Let’s say I test network speed by copying two files using scp to a remote server.
$ ls -l file* -rw-rw-r-- 1 russell russell 104857600 Mar 21 11:53 file1 -rw-rw-r-- 1 russell russell 104857600 Mar 21 11:53 file2 $ scp -C file1 server: file1 100% 100MB 11.1MB/s 00:09 $ scp -C file2 server: file2 100% 100MB 100.0MB/s 00:01
file1 was transferred at 11.1MB/s in about 9 seconds. file2, a file of the exact same size, was transferred in a fraction of the time! Why?
Well, I’m using the -C option to scp that enables compression. Perhaps file2 is much more amenable to compression than file1. We can test using gzip.
$ gzip -c file1 | wc -c 104874184 $ gzip -c file2 | wc -c 101803
Sure enough, file1 can’t be compressed at all — gzip actually makes file1 bigger. On the other hand, gzip compresses file2 by a factor of a hundred, shrinking 100MB down to 100KB.
Moral of the story
For most performance testing of this sort, use random data that can’t be compressed. Don’t get caught unaware by compression optimizations that will make your test run faster than it should. Note that the -C option to scpcould have been implicitly set in my ssh config file, in which case I wouldn’t have had that clue on my command line.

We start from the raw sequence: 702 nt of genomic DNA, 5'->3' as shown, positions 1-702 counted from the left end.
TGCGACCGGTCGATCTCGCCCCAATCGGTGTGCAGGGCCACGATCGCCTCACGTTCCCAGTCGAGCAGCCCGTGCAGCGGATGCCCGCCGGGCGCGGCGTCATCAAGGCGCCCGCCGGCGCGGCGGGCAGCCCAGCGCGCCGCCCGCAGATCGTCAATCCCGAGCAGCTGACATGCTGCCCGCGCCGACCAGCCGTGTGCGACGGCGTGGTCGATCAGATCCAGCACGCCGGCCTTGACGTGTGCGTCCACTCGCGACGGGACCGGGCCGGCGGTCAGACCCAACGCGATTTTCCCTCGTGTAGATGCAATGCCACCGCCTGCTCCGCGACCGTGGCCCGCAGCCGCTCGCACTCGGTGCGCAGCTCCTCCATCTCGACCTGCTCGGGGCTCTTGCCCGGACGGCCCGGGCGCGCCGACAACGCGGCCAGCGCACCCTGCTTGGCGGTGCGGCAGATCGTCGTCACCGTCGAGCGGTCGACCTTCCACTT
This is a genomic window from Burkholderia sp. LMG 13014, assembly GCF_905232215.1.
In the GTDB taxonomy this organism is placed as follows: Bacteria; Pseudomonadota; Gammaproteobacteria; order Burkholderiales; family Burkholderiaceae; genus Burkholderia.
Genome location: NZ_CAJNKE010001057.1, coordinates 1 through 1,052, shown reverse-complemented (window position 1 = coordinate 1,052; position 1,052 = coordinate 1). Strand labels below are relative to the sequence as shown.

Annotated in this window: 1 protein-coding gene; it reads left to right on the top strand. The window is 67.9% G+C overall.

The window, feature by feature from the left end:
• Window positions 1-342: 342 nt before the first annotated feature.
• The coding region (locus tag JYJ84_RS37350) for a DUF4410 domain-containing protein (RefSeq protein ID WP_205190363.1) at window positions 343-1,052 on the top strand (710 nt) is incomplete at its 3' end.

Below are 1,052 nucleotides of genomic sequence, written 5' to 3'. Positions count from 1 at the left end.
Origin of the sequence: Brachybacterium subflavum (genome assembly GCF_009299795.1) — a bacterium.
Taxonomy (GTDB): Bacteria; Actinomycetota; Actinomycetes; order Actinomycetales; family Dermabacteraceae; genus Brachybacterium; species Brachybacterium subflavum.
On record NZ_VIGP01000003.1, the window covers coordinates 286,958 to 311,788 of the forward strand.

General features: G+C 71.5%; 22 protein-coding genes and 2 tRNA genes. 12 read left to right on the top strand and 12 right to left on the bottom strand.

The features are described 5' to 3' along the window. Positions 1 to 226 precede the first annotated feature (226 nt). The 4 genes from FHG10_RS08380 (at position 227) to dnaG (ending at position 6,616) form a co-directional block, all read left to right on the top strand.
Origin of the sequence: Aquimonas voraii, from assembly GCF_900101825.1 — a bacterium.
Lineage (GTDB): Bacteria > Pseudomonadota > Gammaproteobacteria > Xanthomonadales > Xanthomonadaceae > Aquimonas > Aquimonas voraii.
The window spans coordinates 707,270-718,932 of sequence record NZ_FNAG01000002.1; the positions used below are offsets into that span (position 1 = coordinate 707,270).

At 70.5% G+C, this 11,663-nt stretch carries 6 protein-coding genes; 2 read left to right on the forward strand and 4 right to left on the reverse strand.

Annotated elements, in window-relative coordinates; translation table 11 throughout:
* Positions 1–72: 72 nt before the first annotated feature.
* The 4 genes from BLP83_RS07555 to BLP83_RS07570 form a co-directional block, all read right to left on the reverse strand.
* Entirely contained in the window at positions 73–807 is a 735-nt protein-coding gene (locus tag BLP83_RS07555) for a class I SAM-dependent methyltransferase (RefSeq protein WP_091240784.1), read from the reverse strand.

The exception to this rule is if you want to test real world performance instead of an idealized performance metric. For instance, if you want to know “how fast is my network?”, use random data. If you want to know “how fast is my network at scp transfers with compression enabled of English language text documents?”, use text documents as your sample data.
How I created the files
For random data, /dev/urandom (a never ending stream of random bytes) is your friend. For completely nonrandom data, /dev/zero (a never ending stream of zero bytes) does the trick.
dd if=/dev/urandom bs=1M count=100 > file1 dd if=/dev/zero bs=1M count=100 > file2
I am lazy and always forget the options to dd. You can also use head -c, which is slower but works:
head -c 104857600 /dev/urandom > file1